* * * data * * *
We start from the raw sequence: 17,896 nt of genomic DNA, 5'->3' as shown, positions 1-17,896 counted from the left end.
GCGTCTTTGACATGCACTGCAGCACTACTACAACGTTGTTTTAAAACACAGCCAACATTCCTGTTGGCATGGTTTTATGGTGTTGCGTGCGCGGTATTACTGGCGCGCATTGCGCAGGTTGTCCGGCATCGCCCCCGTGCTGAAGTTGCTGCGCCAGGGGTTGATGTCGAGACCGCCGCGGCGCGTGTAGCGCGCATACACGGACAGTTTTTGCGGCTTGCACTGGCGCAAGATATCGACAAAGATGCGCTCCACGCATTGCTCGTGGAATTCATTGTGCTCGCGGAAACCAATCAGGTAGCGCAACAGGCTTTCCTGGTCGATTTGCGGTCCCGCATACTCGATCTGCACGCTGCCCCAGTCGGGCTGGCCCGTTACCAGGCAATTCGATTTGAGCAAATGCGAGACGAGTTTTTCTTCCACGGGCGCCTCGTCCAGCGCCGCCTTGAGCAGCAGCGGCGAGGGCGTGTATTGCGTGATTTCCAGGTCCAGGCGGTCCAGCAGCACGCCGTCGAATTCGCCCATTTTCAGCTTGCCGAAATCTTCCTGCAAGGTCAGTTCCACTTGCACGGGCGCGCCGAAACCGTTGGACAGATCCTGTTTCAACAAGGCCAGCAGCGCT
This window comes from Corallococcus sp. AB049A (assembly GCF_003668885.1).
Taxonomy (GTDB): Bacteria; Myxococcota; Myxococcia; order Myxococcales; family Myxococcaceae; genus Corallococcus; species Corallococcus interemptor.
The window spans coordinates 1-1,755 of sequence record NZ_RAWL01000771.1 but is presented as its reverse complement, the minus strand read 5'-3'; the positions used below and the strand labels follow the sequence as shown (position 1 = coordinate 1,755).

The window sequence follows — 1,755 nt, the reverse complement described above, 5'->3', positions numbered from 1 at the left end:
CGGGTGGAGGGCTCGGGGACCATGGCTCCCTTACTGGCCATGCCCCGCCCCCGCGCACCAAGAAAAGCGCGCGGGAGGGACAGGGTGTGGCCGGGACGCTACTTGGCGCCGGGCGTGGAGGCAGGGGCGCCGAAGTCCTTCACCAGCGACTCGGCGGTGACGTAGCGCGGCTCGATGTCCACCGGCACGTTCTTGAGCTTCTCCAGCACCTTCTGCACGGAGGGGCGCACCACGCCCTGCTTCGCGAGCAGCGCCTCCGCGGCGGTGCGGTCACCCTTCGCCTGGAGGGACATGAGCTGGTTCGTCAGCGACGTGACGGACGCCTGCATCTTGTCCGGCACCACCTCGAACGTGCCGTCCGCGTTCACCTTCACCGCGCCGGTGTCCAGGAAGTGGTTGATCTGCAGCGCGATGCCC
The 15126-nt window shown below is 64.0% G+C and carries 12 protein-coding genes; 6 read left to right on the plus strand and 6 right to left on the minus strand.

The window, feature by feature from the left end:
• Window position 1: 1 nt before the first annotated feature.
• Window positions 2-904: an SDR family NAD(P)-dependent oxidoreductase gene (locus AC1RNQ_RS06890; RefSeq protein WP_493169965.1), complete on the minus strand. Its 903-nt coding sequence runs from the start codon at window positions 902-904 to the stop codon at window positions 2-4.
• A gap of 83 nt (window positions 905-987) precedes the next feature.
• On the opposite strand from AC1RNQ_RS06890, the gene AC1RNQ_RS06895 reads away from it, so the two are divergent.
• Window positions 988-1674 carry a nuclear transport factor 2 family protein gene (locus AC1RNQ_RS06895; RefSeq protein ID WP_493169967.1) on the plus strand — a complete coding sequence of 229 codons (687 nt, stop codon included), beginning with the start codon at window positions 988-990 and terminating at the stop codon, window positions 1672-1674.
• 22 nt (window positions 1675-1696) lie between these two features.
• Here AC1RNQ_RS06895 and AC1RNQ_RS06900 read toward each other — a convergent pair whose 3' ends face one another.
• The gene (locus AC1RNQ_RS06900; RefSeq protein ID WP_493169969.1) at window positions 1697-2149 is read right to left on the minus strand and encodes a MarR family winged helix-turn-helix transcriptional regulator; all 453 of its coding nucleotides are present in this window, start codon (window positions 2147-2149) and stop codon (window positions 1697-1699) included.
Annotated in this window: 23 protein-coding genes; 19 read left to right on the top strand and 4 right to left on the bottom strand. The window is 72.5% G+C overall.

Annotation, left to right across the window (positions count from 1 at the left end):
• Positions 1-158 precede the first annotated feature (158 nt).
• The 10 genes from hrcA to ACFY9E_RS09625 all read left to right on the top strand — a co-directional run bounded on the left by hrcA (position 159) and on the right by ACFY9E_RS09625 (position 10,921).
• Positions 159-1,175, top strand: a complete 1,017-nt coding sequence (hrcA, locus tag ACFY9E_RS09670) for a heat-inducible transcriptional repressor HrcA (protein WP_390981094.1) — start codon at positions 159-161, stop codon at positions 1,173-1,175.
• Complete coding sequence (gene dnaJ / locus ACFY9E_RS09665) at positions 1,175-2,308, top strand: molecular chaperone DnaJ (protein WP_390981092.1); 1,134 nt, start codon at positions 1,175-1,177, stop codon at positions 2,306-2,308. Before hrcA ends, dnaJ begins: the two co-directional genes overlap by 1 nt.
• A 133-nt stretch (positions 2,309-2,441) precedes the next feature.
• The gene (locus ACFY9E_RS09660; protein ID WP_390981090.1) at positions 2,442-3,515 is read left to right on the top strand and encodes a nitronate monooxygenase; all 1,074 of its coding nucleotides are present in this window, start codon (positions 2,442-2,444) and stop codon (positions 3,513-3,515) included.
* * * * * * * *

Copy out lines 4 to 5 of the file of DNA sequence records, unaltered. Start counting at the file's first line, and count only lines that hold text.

Taxonomy (GTDB): Bacteria; Myxococcota; Myxococcia; order Myxococcales; family Myxococcaceae; genus Corallococcus; species Corallococcus interemptor.
The window spans coordinates 1-1,755 of sequence record NZ_RAWL01000771.1 but is presented as its reverse complement, the minus strand read 5'-3'; the positions used below and the strand labels follow the sequence as shown (position 1 = coordinate 1,755).